back to the Black Table

 My mother watches CourtTV. Religiously. It is always fascinating to me to see what empty-nest parents do once their kids are entirely out of the house and their hair, and my mom is into CourtTV.

Currently, she’s into the Rae Carruth trial (for those of you who don’t watch CourtTV, Rae Carruth is a wide receiver for the Carolina Panthers who is accused of hiring friends to kill his pregnant wife). I’m not into trials all that much, but I am into football, and since Rae Carruth had to be dropped from my fantasy team once he was arrested, I’m hoping they nail the guy. Mom says he has a fantastic lawyer, but that the evidence is stacking up. It’s a death penalty trial, though, and as a strong anti-capital punishment advocate, she’s torn. She wants him to be punished for the crime she’s convinced he committed, but she doesn’t want him to be executed for it. This is must-see television. Dad can’t stand it. It’s the only channel she watches.

On a visit - my parents’ place is about seven miles from my temporary residence at cousin Denny’s - I walk to the fridge, grab a Diet Coke and sit down in the chair next to Mom. She knows all the lawyers by name. “This Thompson guy is good. I just don’t think it’s a good idea to try to impeach the dead woman. Before she died, she scrawled Carruth’s name on a sheet of paper for the nurse. But dead pregnant women make pretty unimpeachable witnesses.” She pauses. “Do you want a sandwich or something? I can fix you a toasted cheese. We have some pot roast in the fridge if you want to warm that up. Here, let me get you a blanket. It’s cold in here.” She doesn’t quite seem comfortable with me in the house. Her quiet time has been disturbed. She feels compelled to be Mom. She keeps getting up and moving around, picking something up, setting it down, wiping off the table, dusting the dog. With someone around, she’s relentlessly restless.

My dad plays video poker. In the new house he built, he has fashioned the basement as a home for his long-dormant id. There are bar posters and neon lights all over the walls. An enormous Chicago Bears mural hangs next to the bar he’s installed. A blonde in a bikini is straddling a Miller Lite bottle. My father drinks only Natural Light, no hard alcohol, but nevertheless the bar is stacked with whiskey and vodka bottles, for decorative purposes. They are filled not with liquor, but colored water that has been sitting around for months. I find this out the hard way.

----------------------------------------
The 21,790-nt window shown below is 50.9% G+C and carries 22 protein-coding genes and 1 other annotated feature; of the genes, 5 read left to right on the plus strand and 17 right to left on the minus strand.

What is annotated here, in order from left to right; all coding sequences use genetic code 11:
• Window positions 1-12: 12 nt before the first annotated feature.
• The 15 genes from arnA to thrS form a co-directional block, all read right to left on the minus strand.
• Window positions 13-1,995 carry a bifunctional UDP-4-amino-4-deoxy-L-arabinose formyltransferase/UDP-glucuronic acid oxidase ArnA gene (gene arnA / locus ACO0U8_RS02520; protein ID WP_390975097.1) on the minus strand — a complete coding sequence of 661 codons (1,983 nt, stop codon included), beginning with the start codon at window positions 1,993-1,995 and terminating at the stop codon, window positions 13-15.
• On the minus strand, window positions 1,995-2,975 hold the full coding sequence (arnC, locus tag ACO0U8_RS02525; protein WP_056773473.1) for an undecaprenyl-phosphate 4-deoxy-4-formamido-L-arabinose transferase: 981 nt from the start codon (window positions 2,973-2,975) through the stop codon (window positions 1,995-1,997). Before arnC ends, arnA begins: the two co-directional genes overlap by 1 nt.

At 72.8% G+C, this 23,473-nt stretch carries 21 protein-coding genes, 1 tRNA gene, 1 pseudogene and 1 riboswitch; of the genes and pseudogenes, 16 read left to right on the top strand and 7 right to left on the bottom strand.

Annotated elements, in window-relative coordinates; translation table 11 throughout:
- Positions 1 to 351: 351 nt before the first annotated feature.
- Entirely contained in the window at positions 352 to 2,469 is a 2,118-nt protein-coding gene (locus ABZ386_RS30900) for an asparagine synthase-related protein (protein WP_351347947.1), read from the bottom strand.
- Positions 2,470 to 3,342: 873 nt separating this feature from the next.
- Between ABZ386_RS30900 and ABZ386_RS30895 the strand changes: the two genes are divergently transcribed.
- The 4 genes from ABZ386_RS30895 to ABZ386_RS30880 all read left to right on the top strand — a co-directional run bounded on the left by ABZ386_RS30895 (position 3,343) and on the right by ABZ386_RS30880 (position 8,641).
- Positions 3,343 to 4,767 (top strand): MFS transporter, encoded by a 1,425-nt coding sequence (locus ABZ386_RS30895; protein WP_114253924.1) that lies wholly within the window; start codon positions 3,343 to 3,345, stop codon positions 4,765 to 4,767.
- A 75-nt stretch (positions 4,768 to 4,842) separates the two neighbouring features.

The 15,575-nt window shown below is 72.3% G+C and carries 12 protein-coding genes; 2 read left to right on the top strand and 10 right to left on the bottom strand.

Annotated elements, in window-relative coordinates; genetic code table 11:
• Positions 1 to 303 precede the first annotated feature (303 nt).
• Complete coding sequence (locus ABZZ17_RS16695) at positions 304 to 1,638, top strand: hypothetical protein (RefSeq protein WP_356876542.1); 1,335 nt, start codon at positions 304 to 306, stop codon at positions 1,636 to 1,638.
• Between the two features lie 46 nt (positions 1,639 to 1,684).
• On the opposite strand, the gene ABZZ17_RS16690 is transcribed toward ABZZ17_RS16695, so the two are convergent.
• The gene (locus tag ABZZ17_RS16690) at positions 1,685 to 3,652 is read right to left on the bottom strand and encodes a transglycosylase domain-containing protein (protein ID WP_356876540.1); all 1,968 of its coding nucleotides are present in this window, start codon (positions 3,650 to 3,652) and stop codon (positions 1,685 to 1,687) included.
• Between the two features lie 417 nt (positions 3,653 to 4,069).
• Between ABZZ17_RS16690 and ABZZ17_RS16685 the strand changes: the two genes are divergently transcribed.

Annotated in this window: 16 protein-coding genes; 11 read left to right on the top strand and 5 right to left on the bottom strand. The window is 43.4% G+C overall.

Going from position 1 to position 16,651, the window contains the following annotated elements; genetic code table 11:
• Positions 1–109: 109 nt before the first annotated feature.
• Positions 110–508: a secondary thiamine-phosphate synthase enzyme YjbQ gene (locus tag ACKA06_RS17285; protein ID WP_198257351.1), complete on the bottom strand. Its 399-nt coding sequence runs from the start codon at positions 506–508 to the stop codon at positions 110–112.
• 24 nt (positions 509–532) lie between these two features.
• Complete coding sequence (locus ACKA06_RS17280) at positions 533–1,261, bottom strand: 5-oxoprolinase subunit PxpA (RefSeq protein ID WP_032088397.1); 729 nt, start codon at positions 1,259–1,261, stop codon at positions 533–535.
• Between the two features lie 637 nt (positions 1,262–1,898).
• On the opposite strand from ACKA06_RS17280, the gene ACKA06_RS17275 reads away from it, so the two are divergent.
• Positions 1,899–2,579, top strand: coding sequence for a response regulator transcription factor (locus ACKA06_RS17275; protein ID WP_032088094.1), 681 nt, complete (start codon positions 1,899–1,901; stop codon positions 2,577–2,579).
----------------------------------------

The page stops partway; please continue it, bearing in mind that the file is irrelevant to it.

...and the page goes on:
Dad has set up an entertainment center down there, with a huge TV, stereo surround sound and access to the satellite dish. Every time his beloved Illinois men’s basketball team is playing, he runs upstairs, grabs a six-pack, sits at the bar and screams at the television. The Illini have one of their best teams ever this season, but Dad is never satisfied. Illinois games are glorious routines of obscene verbal gymnastics for my father, and even if the game is boring, he never is. “Jeee-zus Ka-RYST! God-DAMN it, McClain! Pass the goddamn ball! Son - Of - A - BITCH!” My favorite part is when Illinois is trailing late and appear likely to lose. Dad, who has been setting off Richter scales in Iowa every time point guard Frank Williams misses a shot and has developed a frightening vein that sticks out about six feet from his forehead, begins to rationalize. “You know, this isn’t really that big of a game. If they lose, they’ll be fine.” If the Illini mount a comeback, he begins jumping up and down again. I’ve never seen my father jump in life. Only during Illini and Cardinals games. I’ve watched every Illini game with my father this year, and I can tell you that they’re really good, and that my father knows them better than coach Bill Self does. Except he keeps calling Corey Bradford “Kiwane Garris,” who played for Illinois four years ago.